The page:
The Cochlear Implant Animator
A fascinating interview with Animator and Director, Eric Giessmann, who talks about his path to success, losing his hearing and what inspired him to create the ‘Ciborg/Cochlear Implant animation.
An impressive and unique piece of work
It was a rainy day in May 2018. I was checking my social media pages. I came across an animation titled, 'Ciborg/Cochlear Implant animation.' Intrigued, I clicked the play button. What followed was an animation explaining the workings of a Cochlear Implant. But, this was no ordinary animation. It was unique in that it had a virtual reality and cartoonish feel to it. A melodic and chilled out soundtrack accompanied the animation. I couldn’t help thinking ‘what an impressive and unique piece of work.’
The question I'm often asked... How does a Cochlear Implant work?
When travelling from country to country, I meet new people daily. They often ask me how does a Cochlear Implant work? I've always found it difficult to explain. So, now it's easy for me. I refer them to this animation! In the past, I've taught D/deaf awareness. Explaining the Cochlear Implant was always my Achilles’ heel. This animation is simplicity itself. Every D/deaf awareness trainer on the planet should use this clip!
I wanted to know more about the person behind the animation. My research led me to a man named Eric Giessmann. In his busy schedule, I managed to grab a quick interview with him online.
Giessmann, now 31, is at the onset of his career as an Animator and Director for animated short movies. He was born in a small town in Germany. As a child, he had an appetite to learn everything. But, he had to be realistic. He didn't have the time to do everything. So, he focused on computers and animation.
'To show something is sometimes better than to talk about it'
Giessmann launched his Cochlear Implant animation on Facebook one evening. He then thought nothing more of it until he checked his account a few days later. "I had no expectations whatsoever," he says. "But, the reaction to my work was incredible. There were many comments praising its content and quality. Alongside this, I noticed a sharing count of more than 1600 times on the Internet! I felt very proud.'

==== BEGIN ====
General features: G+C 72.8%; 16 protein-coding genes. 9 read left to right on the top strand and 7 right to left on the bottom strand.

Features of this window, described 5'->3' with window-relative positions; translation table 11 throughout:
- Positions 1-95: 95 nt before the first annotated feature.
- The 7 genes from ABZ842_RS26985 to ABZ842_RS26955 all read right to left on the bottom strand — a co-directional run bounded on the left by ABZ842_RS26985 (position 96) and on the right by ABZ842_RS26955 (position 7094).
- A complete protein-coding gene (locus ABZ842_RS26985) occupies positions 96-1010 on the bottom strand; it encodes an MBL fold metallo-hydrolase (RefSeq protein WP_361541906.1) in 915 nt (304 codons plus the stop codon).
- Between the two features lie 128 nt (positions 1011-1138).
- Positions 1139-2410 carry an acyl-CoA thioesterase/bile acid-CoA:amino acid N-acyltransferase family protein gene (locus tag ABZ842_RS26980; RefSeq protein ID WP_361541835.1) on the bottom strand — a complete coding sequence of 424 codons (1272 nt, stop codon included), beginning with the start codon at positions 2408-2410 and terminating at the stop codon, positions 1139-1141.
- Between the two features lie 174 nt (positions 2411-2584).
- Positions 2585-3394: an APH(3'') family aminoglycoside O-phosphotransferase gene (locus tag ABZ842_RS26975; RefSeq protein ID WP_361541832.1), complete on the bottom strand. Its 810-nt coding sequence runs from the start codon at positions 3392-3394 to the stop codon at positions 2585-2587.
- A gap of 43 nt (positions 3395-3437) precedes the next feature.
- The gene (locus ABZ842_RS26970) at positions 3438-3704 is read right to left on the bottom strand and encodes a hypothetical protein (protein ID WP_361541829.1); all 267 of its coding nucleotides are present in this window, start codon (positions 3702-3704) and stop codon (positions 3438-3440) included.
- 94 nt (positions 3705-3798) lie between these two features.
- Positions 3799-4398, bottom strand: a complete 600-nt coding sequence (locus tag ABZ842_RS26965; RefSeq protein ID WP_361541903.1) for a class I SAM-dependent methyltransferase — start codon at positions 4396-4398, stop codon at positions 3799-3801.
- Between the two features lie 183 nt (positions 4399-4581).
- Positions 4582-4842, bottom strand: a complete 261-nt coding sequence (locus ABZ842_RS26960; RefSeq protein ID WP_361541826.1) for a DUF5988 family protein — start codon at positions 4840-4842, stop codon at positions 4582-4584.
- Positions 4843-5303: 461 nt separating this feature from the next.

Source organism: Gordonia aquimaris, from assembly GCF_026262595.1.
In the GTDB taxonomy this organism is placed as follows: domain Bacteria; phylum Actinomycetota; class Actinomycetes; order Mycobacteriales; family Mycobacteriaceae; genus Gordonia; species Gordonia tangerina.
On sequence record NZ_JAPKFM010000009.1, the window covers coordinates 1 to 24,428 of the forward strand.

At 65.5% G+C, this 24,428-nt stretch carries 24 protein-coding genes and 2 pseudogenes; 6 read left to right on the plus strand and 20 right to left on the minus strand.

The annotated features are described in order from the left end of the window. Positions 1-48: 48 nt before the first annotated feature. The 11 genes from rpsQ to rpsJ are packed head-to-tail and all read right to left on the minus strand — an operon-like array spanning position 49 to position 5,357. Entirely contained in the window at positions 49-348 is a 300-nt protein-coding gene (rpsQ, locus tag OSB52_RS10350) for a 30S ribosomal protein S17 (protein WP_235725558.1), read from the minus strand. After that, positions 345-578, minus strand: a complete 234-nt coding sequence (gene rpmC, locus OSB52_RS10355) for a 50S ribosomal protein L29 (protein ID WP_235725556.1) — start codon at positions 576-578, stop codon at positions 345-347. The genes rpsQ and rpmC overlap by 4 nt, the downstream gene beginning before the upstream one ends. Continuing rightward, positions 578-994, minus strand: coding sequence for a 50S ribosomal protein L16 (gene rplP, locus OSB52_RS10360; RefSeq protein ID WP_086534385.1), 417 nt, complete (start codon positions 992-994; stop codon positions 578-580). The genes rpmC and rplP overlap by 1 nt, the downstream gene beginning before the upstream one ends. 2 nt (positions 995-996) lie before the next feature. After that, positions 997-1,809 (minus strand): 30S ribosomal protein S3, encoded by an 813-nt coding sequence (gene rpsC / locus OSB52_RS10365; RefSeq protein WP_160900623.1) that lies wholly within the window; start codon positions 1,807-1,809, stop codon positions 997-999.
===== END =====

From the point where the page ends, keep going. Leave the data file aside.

"When I developed the animation, I used a variety of Virtual Reality techniques and software tools. I wanted to tell people what a Cochlear Implant is. I wanted to combine this with a portrait of myself. I wanted it to be understandable to everybody. To show something is sometimes better than to talk about it"
A devastating blow
The animation's success saw him inundated with job offers. But, his path to success hasn't always been smooth. He was a student at University when he lost his hearing.
"It was very sudden. One minute I could hear and the next I couldn't. Before losing my hearing I had the diagnosis of Cogan's Syndrome. (Cogan's syndrome is a rare autoimmune disease that affects the eyes and inner ears.) So, I was demonstrating symptoms of this. But, never in my wildest dreams did I expect to lose my hearing. Alongside this, I lost my normal balance. It was devastating and I saw a big black hundred metre deep hole before me."
He is quick to acknowledge how important the Cochlear Implant is to him...
"When I lost my hearing I experienced very bad tinnitus. The Cochlear Implant has reduced this to an almost acceptable volume. And of course, I can hear again after a two-year timespan of total deafness! It is not completely perfect for me. When I listen to music, it’s not comparable with normal hearing. But there are songs with two drums for example which sound kind of naturalistic."
A strong work ethic
He never stopped working through the difficult times. He tells me about his latest work, the short film, 'The Sand Wanderer.' This is his most ambitious project to date.
"It's had a production time of 2 years and in the process, I've worked with a Sound Designer, Composer and Script Coach. It's in distribution right now. This means its screened, at different short film festival cinemas, worldwide. For me, it's a very exciting time!"
Before I conclude the interview, I'm keen to know what motivates him. He pauses and replies with a wry smile,
"I'm an eternal optimist and yes, it may sound a cliché, but, always keep looking on the bright side of life. There are things you can’t control and some of them are bad. Keep working and keep creating. Ensuring output is the secret."
Cochlear Implant life
As he says goodbye, I can't help thinking what a remarkable talent he is. With the tools at his disposal and hard graft, he has created his own success story. It hasn't been all plain sailing as we have seen.
He has battled back against adversity and adapted to 'Cochlear Implant life.' This is a life where a person's hearing is reborn. And when a person's hearing is reborn, it can be, dare I say it, a magical feeling. You feel alive again. You feel inspired. You feel motivated. When you feel like this then creativity can be at its very finest. And it's at this moment that impressive and unique pieces of work, such as Giessmann's Ciborg/Cochlear Implant animation, come to fruition.
If you're interested in Eric Giessmann's work please check out his website and portfolio at:-www.ericgiessmann.com
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If you like this article, you might like... Ten Years On - The Silver Linings. An emotional true story about sudden hearing loss, tinnitus and the journey back.
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